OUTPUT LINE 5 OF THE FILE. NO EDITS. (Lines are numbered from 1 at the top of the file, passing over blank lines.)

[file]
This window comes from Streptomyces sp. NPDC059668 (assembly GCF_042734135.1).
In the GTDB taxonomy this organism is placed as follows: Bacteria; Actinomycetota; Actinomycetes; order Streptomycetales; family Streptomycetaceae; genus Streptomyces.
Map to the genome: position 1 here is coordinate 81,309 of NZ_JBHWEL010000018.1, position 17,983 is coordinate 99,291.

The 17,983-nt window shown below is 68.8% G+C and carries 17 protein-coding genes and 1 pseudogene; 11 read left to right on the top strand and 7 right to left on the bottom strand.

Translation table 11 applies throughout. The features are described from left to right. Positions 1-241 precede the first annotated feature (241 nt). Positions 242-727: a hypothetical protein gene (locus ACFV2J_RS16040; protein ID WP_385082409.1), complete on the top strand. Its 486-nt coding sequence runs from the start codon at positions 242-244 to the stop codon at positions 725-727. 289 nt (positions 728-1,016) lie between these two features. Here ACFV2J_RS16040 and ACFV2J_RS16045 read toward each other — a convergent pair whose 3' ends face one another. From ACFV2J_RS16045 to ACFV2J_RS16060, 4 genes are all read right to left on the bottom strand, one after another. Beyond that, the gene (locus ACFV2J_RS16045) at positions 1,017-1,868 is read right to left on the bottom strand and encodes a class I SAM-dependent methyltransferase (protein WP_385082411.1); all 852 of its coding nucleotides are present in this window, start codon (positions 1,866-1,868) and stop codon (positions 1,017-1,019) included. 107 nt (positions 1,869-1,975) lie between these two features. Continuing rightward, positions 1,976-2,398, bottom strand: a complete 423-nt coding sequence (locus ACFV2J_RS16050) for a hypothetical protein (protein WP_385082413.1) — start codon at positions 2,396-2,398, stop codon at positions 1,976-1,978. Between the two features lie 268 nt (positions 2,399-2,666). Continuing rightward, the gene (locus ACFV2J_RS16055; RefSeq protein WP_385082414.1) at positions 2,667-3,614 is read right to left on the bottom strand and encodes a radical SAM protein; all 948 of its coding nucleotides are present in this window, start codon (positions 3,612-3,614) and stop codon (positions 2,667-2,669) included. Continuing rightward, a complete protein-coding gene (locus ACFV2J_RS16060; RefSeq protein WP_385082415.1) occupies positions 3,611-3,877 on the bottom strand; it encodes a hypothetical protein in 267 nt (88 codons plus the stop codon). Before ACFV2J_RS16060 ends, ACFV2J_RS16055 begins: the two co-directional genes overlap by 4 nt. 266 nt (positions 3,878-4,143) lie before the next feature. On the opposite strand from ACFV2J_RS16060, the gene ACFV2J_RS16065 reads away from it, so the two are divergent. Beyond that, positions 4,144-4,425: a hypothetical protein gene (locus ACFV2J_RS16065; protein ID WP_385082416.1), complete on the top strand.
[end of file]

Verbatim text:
Translation table 11 applies throughout. The features are described from left to right. Positions 1-241 precede the first annotated feature (241 nt). Positions 242-727: a hypothetical protein gene (locus ACFV2J_RS16040; protein ID WP_385082409.1), complete on the top strand. Its 486-nt coding sequence runs from the start codon at positions 242-244 to the stop codon at positions 725-727. 289 nt (positions 728-1,016) lie between these two features. Here ACFV2J_RS16040 and ACFV2J_RS16045 read toward each other — a convergent pair whose 3' ends face one another. From ACFV2J_RS16045 to ACFV2J_RS16060, 4 genes are all read right to left on the bottom strand, one after another. Beyond that, the gene (locus ACFV2J_RS16045) at positions 1,017-1,868 is read right to left on the bottom strand and encodes a class I SAM-dependent methyltransferase (protein WP_385082411.1); all 852 of its coding nucleotides are present in this window, start codon (positions 1,866-1,868) and stop codon (positions 1,017-1,019) included. 107 nt (positions 1,869-1,975) lie between these two features. Continuing rightward, positions 1,976-2,398, bottom strand: a complete 423-nt coding sequence (locus ACFV2J_RS16050) for a hypothetical protein (protein WP_385082413.1) — start codon at positions 2,396-2,398, stop codon at positions 1,976-1,978. Between the two features lie 268 nt (positions 2,399-2,666). Continuing rightward, the gene (locus ACFV2J_RS16055; RefSeq protein WP_385082414.1) at positions 2,667-3,614 is read right to left on the bottom strand and encodes a radical SAM protein; all 948 of its coding nucleotides are present in this window, start codon (positions 3,612-3,614) and stop codon (positions 2,667-2,669) included. Continuing rightward, a complete protein-coding gene (locus ACFV2J_RS16060; RefSeq protein WP_385082415.1) occupies positions 3,611-3,877 on the bottom strand; it encodes a hypothetical protein in 267 nt (88 codons plus the stop codon). Before ACFV2J_RS16060 ends, ACFV2J_RS16055 begins: the two co-directional genes overlap by 4 nt. 266 nt (positions 3,878-4,143) lie before the next feature. On the opposite strand from ACFV2J_RS16060, the gene ACFV2J_RS16065 reads away from it, so the two are divergent. Beyond that, positions 4,144-4,425: a hypothetical protein gene (locus ACFV2J_RS16065; protein ID WP_385082416.1), complete on the top strand.